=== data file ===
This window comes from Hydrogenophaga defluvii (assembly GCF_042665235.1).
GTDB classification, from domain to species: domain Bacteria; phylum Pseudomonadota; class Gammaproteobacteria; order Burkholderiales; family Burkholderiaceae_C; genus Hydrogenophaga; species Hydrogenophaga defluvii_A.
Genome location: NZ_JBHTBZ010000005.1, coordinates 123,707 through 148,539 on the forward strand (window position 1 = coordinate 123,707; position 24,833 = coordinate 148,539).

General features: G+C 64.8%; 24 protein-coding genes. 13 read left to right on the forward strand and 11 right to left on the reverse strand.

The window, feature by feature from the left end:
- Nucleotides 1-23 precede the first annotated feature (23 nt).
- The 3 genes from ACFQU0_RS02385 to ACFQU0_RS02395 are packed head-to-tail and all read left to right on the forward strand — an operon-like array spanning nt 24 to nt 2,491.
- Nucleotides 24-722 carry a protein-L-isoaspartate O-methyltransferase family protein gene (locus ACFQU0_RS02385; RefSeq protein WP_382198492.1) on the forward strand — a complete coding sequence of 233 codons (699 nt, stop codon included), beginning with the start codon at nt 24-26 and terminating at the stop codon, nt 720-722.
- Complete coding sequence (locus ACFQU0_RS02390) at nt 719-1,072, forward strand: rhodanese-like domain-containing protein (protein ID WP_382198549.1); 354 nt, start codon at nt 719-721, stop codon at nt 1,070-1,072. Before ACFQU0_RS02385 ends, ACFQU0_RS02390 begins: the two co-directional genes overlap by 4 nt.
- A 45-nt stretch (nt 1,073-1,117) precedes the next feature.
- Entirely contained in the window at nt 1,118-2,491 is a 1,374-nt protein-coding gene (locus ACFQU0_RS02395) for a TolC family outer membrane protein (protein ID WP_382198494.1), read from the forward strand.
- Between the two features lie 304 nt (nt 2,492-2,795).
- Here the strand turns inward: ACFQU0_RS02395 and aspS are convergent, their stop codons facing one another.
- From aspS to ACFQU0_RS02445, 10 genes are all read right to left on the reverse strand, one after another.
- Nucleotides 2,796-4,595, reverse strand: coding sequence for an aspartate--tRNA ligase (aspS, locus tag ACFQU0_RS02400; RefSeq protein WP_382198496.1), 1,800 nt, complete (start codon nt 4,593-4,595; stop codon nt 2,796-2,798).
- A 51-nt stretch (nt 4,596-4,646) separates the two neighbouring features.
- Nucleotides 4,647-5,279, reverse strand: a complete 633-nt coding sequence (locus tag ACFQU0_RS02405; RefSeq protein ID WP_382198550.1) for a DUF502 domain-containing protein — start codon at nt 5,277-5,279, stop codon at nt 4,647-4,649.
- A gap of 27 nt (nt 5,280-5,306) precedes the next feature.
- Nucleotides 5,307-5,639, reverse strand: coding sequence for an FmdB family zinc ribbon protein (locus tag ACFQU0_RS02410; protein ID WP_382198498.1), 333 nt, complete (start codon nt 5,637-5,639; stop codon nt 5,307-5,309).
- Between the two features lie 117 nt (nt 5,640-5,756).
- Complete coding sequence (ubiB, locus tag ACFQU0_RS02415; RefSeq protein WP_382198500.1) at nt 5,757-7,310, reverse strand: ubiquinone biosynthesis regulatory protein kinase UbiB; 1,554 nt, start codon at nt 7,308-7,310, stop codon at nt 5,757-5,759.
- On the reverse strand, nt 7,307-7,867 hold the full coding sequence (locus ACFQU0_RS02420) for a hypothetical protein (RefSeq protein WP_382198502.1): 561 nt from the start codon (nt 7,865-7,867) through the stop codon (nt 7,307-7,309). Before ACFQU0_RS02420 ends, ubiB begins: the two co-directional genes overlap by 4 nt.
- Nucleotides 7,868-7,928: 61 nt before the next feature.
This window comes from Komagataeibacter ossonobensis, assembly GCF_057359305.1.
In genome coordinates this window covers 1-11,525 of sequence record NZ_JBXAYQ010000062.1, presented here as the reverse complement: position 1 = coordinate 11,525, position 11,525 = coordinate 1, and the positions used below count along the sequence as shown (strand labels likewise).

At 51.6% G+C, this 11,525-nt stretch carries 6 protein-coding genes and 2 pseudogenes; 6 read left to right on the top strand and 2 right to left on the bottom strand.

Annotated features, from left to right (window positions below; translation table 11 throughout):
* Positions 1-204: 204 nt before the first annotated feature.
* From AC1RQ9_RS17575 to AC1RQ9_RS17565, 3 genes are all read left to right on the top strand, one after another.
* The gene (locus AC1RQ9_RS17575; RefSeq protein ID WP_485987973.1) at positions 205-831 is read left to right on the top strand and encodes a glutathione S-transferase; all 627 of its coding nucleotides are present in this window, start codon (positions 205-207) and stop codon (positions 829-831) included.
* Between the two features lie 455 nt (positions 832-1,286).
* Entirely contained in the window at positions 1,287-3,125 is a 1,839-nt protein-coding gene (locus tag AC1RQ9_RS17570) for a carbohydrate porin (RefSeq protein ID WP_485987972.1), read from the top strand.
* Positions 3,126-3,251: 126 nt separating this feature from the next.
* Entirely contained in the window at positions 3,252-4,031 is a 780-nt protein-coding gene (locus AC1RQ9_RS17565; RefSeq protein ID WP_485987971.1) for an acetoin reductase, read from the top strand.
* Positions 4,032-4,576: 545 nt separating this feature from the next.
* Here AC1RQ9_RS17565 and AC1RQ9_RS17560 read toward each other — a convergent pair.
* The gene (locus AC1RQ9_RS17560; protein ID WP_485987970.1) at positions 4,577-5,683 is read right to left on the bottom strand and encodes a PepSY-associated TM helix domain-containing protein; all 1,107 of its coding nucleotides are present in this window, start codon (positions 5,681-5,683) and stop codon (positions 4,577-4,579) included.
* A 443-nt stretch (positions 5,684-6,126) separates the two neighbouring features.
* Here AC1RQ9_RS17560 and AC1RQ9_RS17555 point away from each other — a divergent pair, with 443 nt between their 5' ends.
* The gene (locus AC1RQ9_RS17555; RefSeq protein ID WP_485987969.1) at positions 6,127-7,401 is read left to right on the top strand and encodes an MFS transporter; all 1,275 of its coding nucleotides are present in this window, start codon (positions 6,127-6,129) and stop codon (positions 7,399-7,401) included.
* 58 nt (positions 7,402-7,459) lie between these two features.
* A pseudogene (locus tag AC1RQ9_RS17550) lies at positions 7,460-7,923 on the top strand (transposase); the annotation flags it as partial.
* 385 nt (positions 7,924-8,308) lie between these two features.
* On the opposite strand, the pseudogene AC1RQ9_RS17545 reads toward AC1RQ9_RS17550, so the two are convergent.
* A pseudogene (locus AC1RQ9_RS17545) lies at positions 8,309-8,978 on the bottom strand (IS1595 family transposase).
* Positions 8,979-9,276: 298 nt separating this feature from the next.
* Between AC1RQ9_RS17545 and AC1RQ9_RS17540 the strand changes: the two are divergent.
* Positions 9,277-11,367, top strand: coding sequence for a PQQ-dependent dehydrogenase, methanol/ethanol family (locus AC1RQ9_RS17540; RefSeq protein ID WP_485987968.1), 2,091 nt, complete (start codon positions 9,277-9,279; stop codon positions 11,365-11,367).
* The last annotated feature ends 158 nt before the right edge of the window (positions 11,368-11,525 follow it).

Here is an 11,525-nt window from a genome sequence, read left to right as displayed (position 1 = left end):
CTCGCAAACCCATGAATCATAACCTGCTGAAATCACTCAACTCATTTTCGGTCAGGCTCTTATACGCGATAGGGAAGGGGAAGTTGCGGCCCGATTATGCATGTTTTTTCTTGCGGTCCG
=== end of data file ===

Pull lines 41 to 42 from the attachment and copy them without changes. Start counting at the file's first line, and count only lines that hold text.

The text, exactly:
* 58 nt (positions 7,402-7,459) lie between these two features.
* A pseudogene (locus tag AC1RQ9_RS17550) lies at positions 7,460-7,923 on the top strand (transposase); the annotation flags it as partial.